right to exercise the power of eminent domain to flood control and drainage districts,36

railroad or canal companies,365 any person desiring to erect a dam for furnishing power

for a water grist mill, electric light power, or other machine for public utility,366

any corporation organized under the laws of this state for the purpose of supplying

urban residents with water, the board of supervisors of a drainage district,

the governing board of flood control districts,9 the council of any municipality in

the state,370 the governing body of any unit in the state,371 the board of commissioners

of any erosion prevention district,372 any municipality or private company or corporation

authorized to proceed under the Municipal Public Works Law,373 and the boards of

commissioners of anti-mosquito districts.374 The delegation of the power is made in

different words in the several statutes, but it would appear that it is sufficiently

broad in all of them to reach rights to the use of water as well as riparian or overlying

land. The power of eminent domain has also been delegated by special legislation to a

sanitary district,375 a water department, and an aqueduct district3 to mention a

few typical agencies.

Once it has been established that the state, or a proper delegate of the

state, has the power of eminent domain over the rights to use of water, the question

arises as to compensation to those whose property is to be condemned. Riparian owners

on navigable waters do not seem to have a right to compensation even though the
condemnation of the water- use right may reduce the value of their holdings. The

courts reason that navigable waters are property of the state in its sovereign capacity

in which riparian owners' rights must be subordinated to the rights of the public.379

The objections by riparian owners to this rule, based on the due process clause of

the Fourteenth Amendment, have been met by the decision of the United States Supreme

Court that the property rights of riparian owners are governed by state law.380


1__ _

The situation of landowners whose lands contain, or are crossed or bounded by, non-

navigable waters is otherwise. Non-navigable waters are private rather than public
property and they may not be taken for public use without just compensation.31 On

principle, it would seem that ground water should take the same rule as non-navigable

surface water. It is categorized by the Pinellas County Circuit Court as property

of which the owner cannot be divested except by the procedure outlined in the

Constitution382 and the constitutional provision includes just compensation.

Jhen the right to use non-navigable surface waters is acquired by condemnation,

the measure of the "riparian" owner's damages is the resulting depreciation in the value

of his land, i.e., the difference between the market value of his land before the

condemnation and its market value thereafter,383 the presumption being that the injury

will be permanent.384 The same measure of damages has been applied in connection with

condemnation of ground water rights in other jurisdictions.385

As to property owned by the federal government, it is settled that "a state

cannot take by eminent domain land owned by the United State, and devoted to govern-

mental uses, and a like rule obtains as to lands of the United States not used or

needed for governmental purposes, irrespective of the manner in which such lands were

acquired or their location.86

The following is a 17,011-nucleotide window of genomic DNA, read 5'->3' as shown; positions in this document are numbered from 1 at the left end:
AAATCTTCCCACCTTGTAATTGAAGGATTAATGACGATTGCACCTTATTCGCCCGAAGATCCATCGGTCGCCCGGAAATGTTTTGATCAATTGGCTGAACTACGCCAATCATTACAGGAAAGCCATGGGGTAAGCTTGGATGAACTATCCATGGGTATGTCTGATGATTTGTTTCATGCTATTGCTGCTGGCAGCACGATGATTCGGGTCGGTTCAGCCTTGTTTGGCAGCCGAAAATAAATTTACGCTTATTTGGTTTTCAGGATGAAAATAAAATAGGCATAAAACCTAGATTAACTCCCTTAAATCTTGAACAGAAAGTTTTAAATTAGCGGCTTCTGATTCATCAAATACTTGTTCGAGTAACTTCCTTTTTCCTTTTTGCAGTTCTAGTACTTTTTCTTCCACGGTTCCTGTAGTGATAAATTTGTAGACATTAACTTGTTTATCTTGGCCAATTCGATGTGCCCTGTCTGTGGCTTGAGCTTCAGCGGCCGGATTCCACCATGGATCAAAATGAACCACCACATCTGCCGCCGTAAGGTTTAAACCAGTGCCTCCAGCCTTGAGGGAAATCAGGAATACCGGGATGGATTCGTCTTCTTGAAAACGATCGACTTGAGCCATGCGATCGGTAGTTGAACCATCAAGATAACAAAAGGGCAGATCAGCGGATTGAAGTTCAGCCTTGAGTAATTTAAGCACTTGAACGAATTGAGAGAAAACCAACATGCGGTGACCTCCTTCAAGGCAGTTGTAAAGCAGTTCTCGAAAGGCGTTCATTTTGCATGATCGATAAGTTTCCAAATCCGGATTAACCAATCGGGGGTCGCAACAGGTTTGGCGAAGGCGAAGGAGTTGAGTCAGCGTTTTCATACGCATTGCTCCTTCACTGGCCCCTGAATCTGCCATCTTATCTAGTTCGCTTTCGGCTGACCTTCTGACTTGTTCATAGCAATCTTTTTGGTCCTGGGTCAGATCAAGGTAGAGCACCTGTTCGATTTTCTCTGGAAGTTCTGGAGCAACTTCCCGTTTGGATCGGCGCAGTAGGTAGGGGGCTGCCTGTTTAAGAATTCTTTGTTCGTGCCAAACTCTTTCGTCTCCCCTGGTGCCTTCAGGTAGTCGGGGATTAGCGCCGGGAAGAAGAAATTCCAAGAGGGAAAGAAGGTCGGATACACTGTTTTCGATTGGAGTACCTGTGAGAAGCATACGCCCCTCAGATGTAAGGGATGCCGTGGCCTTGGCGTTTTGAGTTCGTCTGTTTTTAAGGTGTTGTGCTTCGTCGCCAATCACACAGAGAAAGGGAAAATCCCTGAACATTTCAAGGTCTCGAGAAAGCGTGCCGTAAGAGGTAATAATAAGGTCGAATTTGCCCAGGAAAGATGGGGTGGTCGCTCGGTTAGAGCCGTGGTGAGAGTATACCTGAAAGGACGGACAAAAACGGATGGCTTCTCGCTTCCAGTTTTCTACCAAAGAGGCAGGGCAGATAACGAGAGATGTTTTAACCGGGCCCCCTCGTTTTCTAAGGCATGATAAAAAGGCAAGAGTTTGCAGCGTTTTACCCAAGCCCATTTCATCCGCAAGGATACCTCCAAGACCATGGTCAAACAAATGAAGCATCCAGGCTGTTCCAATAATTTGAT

From the material set out above, it would appear that municipal water users

have the power to reach water needed for public purposes, wherever it may be in the

state, through eminent domain proceedings. The problem confronting this group of

users is that of locating usable supplies rather than that of obtaining rights to the

water once it has been located.

Agricultural users are not in as secure a position as are the municipal users.

Once again, this would seem to reflect the fact that in rural Florida, until quite

recently,there has been more water than was needed. Irrigation districts created by

the legislature might assert the right to eminent domain to acquire water rights under

Chapter 159 of Florida Statutes, or the power of eminent domain might be given them

expressly. The difficulty with this procedure lies4not in the language of our
.... .. -,- ,

constitution so much as in the uncertain reception of such an action by

the Court. The key question is: "Would the district be condemning the

rights for a public use?" Drainage districts serving limited areas have

asserted eminent domain to acquire rights of way for drainage ditches
and that use has been declared to be a public one by our court. But

the court might feel that the exercise of the power by an irrigation

district would require acceptance of the "public benefit" doctrine--a
doctrine toward which the Florida Court seems cool.388

The present eminent domain law of Florida is least encouraging from

the point of view of the heavy industrial user whose needs cannot be

filled through a public water supply system. The general legislation and

the court decisions do not seem to manifest any concern over the problems
of this type of user. Two special acts of the Florida Legislature3

have a condemnation flavor about them but make no provision for compen-

sation. These acts in effect set aside the Fenholloway River and the tidal

waters of Nassau County as industrial sewers, since the rights of riparian

owners and others to object to pollution is effectively divested. This

approach does not commend itself as a general one to solve the problem

of the industrial user because it is disproportionately wasteful of the

legislature's limited time, because it does not afford present or pros-

pective industrial users with a satisfactory basis for prediction, and

because it may be unconstitutional in that it does not provide compensation

for those whose property is, in a sense, taken. In addition it might be

susceptible to attack on the ground that the use may not be a public one.

Constitutional tax exemption for favored enterprises is one technique the
people of Florida have used to stimulate industry. The court has been

astute in extending to the tax-favored enterprises immunity from public

nuisance injunctions based on unavoidable pollution incident to their
operation,3 which seems- to indicate a favorable judicial reception to